Another idea would be to backup to an VHD on one of the server’s internal hard drives and then use windows server backup on the host for backing up the VHD to external drives. Is it possible to do incremental backups of VHDs without unmounting them? Or is there any other easy solution?

        Thanks a lot for your posts and hope you or someone can give us a hint


        • ronnypot says:


          Ofcourse you can use this for backups but I don’t know if this is a supported option, it will work but for production environments I would not recommend this.

          If you want to make backups from the complete vm without unmounting it and make incremental backups you have to look to any certified backup program, this kind of backups are as far as I know not with built-in programs. Microsoft has DPM that can do this, and for other party there are several who can, most cases you need to buy a separate agent for virtual machine backups.

  3. Karur Rangan says:

    Taking a usb drive offline is not supported in windows 2008 R2.
    That is the message I received when I tried Diskpart from the host machine.

    I gues I have to copy the file on to a CD and bring it in and avoid USB.


    • ronnypot says:

      Never had any problem with putting a usb drive offline. I always use disk management not diskpart, so maybe this will differ?

      • Karur Rangan says:

        On my windows 2008 R2 enterprise with sp1, on right click against any of the drives, including the USB drive, the option for ‘Offline’ is absent. Hence I tried Diskpart and I followed the command sequence, select volume, and offline volume id, when I got the message ‘operation not supported’.

        I don’t know why the offline option is missing.
        Thanks /Rangan

        • ronnypot says:

          Really strange, never seen that before. I would try if I can reproduce this.

          • Van Vangor says:

            Just for verification, I have a Hyper-V host running Windows 2008 R2 Data Center w/SP1 with a couple of USB drives attached. And yes, I have the ability to take the USB drives offline within Disk Management.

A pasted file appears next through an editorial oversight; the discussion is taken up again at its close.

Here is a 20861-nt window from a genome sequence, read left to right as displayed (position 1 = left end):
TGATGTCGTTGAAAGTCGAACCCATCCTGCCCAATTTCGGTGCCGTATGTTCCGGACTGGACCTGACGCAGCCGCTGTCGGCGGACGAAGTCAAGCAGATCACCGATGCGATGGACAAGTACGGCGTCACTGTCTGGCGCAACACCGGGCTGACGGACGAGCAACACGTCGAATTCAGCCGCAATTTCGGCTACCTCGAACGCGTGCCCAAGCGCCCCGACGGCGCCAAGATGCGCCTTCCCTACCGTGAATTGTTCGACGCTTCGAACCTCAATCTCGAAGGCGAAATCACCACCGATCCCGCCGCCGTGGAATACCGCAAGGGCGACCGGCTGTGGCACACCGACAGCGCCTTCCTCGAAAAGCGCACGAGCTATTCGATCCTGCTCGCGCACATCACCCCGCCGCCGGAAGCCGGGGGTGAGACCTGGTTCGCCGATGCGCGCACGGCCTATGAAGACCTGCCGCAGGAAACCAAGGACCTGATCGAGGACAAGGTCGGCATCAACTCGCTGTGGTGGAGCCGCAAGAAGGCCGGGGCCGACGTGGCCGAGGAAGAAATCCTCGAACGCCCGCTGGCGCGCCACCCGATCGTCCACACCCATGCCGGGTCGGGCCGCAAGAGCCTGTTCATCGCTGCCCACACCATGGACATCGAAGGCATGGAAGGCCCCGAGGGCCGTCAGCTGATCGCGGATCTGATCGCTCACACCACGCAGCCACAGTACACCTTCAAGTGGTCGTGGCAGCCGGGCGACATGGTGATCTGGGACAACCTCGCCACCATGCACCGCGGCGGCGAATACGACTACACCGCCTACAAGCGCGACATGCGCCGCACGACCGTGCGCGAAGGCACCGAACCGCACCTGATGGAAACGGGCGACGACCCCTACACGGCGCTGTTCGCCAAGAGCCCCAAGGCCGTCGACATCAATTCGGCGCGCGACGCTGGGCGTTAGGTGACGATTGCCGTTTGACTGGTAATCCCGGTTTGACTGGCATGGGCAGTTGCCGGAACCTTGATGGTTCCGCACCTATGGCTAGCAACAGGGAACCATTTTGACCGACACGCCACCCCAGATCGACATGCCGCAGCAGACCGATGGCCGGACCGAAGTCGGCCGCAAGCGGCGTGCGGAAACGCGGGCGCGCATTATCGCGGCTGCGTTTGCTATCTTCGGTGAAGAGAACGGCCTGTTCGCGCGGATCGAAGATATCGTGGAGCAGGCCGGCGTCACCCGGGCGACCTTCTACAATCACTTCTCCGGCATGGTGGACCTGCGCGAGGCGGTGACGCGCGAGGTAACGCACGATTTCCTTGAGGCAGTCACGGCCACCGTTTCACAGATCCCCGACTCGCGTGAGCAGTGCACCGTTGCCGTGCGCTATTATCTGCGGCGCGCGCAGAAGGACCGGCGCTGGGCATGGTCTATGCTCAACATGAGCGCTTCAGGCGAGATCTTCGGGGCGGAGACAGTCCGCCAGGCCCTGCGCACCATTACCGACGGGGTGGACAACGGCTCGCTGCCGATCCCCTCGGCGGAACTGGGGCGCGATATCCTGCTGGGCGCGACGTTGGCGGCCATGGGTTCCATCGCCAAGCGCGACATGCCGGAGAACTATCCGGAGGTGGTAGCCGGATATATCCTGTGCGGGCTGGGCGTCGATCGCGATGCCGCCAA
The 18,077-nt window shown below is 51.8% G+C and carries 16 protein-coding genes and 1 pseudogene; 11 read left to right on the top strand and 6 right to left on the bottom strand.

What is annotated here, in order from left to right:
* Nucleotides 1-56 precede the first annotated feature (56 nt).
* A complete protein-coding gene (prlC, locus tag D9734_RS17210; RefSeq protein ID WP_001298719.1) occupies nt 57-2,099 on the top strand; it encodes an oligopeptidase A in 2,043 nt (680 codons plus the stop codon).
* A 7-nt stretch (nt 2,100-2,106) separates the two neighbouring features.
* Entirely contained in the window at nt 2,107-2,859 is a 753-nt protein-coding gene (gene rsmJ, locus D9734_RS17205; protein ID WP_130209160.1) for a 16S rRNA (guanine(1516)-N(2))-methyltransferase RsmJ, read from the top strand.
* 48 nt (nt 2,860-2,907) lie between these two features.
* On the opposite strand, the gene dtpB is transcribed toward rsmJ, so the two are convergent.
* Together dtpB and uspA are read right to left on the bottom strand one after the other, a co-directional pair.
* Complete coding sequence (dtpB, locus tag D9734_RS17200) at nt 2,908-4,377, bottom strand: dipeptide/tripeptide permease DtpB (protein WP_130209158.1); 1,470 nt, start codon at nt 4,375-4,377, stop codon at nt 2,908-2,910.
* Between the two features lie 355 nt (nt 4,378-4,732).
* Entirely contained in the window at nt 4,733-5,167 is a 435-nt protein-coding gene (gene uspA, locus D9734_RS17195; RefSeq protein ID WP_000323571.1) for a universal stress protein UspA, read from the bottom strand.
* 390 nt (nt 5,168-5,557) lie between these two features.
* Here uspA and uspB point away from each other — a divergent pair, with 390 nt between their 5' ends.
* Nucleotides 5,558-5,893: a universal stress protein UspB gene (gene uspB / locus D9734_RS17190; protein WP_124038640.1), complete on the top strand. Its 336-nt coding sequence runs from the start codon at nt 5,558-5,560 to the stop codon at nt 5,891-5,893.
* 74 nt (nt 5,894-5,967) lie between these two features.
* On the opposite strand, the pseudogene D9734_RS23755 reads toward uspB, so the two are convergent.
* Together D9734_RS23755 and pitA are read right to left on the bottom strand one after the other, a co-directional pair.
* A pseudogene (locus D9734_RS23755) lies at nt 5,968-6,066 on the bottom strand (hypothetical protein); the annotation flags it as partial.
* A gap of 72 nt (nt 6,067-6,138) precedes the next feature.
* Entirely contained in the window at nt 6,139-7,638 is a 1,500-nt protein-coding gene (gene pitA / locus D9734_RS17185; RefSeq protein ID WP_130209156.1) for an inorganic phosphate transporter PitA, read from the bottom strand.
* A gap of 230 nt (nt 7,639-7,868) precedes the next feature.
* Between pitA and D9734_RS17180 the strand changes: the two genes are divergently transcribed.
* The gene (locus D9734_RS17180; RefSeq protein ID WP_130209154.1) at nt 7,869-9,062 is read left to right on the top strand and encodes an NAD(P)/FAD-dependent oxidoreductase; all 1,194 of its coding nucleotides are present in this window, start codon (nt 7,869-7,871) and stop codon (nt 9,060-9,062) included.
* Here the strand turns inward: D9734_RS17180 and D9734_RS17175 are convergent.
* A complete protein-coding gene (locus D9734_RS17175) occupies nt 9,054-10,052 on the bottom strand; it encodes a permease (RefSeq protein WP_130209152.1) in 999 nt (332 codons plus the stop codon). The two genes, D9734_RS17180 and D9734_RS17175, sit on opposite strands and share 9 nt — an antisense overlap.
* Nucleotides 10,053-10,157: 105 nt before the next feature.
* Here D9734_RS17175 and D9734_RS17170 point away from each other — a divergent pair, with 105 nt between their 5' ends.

I’m curious to find out what’s different about Rangan’s configuration.

            See Ya!

          • ronnypot says:

            I am running Windows 2008 R2 Standard and Enterprise and both work fine, for bringing the usb drives offline within Disk Management. So I have no clue why it won’t work within his configuration, I can not reproduce it on one of my systems.

          • hits_r says:


            As I am having the same issue with USB drives I found that I can’t take a USB pen drive offline, but I take take a USB HDD offline.

  4. alesko says:

    i have another challenge. I think it is not supported to backup a virtual sbs 2011 hosted on win 2008 r2 std, through windows backup of the host, when the virtual sbs has offline usb disks attached. Would you agree?

    • ronnypot says:

      Sorry just to get your question right, you want to backup the virtual machine to the host with a offline attached usb disk? The problem could be when you need to restore and the usb disk is not available the vm won’t start because it is missing the disk and you must first remove it from the configuration. So it wouldb e wise to create a backup without the disk attached.

  5. alesko says:

    You are absolutelly right, but in a case like that I would not mind setting up the VM to remove the missing disk again. The great think would be to have automated backups running within the virtual sbs AND from the host as well, at different times. Thus you can restore either a guest backup or a full set of the virtual machines (or some f them) from the host. But I remember seeing an error a few weeks ago,stating “backing up virtualmacines with offline disks attached to them is not supported.” I will try this again in a coupple of days though!